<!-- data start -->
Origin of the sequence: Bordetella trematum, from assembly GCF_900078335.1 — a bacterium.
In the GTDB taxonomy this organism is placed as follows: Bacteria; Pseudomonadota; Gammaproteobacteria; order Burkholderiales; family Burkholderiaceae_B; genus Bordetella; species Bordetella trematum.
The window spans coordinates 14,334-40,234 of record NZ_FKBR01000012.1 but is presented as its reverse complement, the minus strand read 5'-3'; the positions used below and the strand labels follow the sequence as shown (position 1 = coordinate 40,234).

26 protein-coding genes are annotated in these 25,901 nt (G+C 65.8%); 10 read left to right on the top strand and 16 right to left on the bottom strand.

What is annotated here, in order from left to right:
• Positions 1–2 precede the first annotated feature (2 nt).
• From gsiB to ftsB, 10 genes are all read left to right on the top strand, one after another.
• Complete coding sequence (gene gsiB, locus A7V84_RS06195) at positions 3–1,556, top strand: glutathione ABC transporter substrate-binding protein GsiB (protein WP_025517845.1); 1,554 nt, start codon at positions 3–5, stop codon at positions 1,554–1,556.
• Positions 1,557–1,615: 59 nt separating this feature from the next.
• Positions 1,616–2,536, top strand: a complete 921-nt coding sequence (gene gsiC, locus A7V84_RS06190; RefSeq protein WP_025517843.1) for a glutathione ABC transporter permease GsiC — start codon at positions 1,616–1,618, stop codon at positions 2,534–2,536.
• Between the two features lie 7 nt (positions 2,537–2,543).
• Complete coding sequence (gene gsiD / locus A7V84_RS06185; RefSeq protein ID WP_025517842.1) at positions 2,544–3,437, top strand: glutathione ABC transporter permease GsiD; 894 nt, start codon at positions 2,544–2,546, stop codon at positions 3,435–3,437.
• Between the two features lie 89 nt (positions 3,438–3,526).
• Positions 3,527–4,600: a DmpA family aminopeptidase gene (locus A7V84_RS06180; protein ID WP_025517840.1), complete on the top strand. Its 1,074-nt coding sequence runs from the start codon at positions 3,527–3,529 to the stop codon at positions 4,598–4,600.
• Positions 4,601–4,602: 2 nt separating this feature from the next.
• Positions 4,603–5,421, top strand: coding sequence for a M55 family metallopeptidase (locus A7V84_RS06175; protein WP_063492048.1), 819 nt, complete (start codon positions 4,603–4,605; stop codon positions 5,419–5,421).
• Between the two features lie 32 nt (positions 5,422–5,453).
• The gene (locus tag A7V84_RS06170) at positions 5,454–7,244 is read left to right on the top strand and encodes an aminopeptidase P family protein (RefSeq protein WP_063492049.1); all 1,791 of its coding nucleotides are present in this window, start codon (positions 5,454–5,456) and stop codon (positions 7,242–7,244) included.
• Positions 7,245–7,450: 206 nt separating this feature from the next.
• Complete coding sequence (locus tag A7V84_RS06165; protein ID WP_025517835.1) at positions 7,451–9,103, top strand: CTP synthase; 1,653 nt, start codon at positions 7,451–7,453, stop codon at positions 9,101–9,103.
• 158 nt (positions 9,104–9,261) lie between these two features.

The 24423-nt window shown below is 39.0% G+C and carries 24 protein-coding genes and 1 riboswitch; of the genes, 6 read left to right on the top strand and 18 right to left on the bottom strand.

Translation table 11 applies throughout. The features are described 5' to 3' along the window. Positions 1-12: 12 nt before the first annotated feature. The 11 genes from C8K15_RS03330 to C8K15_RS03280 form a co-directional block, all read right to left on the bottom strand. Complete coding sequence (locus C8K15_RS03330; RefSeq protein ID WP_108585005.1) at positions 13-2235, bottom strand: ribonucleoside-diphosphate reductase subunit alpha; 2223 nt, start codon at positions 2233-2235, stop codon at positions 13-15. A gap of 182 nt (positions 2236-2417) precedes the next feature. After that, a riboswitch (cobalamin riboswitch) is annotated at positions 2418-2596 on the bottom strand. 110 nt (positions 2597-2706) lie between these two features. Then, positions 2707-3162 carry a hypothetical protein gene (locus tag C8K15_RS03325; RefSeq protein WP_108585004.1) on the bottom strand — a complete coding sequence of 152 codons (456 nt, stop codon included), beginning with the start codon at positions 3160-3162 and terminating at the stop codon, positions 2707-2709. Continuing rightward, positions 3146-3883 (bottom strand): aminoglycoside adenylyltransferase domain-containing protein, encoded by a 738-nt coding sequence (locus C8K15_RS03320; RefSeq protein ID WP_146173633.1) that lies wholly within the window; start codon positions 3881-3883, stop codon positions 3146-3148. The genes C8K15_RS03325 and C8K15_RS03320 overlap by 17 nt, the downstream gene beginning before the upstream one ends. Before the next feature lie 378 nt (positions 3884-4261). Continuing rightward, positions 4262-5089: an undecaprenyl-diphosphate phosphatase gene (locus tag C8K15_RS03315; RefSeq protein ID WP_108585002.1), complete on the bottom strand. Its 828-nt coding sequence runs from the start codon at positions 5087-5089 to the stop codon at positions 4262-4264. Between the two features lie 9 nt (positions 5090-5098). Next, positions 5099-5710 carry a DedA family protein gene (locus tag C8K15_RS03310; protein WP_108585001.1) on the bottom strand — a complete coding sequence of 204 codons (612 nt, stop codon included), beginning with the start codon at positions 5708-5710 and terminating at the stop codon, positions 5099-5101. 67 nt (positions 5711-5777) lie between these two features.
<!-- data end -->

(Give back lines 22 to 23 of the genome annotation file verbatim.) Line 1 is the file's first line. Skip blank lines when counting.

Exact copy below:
The 24423-nt window shown below is 39.0% G+C and carries 24 protein-coding genes and 1 riboswitch; of the genes, 6 read left to right on the top strand and 18 right to left on the bottom strand.

Translation table 11 applies throughout. The features are described 5' to 3' along the window. Positions 1-12: 12 nt before the first annotated feature. The 11 genes from C8K15_RS03330 to C8K15_RS03280 form a co-directional block, all read right to left on the bottom strand. Complete coding sequence (locus C8K15_RS03330; RefSeq protein ID WP_108585005.1) at positions 13-2235, bottom strand: ribonucleoside-diphosphate reductase subunit alpha; 2223 nt, start codon at positions 2233-2235, stop codon at positions 13-15. A gap of 182 nt (positions 2236-2417) precedes the next feature. After that, a riboswitch (cobalamin riboswitch) is annotated at positions 2418-2596 on the bottom strand. 110 nt (positions 2597-2706) lie between these two features. Then, positions 2707-3162 carry a hypothetical protein gene (locus tag C8K15_RS03325; RefSeq protein WP_108585004.1) on the bottom strand — a complete coding sequence of 152 codons (456 nt, stop codon included), beginning with the start codon at positions 3160-3162 and terminating at the stop codon, positions 2707-2709. Continuing rightward, positions 3146-3883 (bottom strand): aminoglycoside adenylyltransferase domain-containing protein, encoded by a 738-nt coding sequence (locus C8K15_RS03320; RefSeq protein ID WP_146173633.1) that lies wholly within the window; start codon positions 3881-3883, stop codon positions 3146-3148. The genes C8K15_RS03325 and C8K15_RS03320 overlap by 17 nt, the downstream gene beginning before the upstream one ends. Before the next feature lie 378 nt (positions 3884-4261). Continuing rightward, positions 4262-5089: an undecaprenyl-diphosphate phosphatase gene (locus tag C8K15_RS03315; RefSeq protein ID WP_108585002.1), complete on the bottom strand. Its 828-nt coding sequence runs from the start codon at positions 5087-5089 to the stop codon at positions 4262-4264. Between the two features lie 9 nt (positions 5090-5098). Next, positions 5099-5710 carry a DedA family protein gene (locus tag C8K15_RS03310; protein WP_108585001.1) on the bottom strand — a complete coding sequence of 204 codons (612 nt, stop codon included), beginning with the start codon at positions 5708-5710 and terminating at the stop codon, positions 5099-5101. 67 nt (positions 5711-5777) lie between these two features.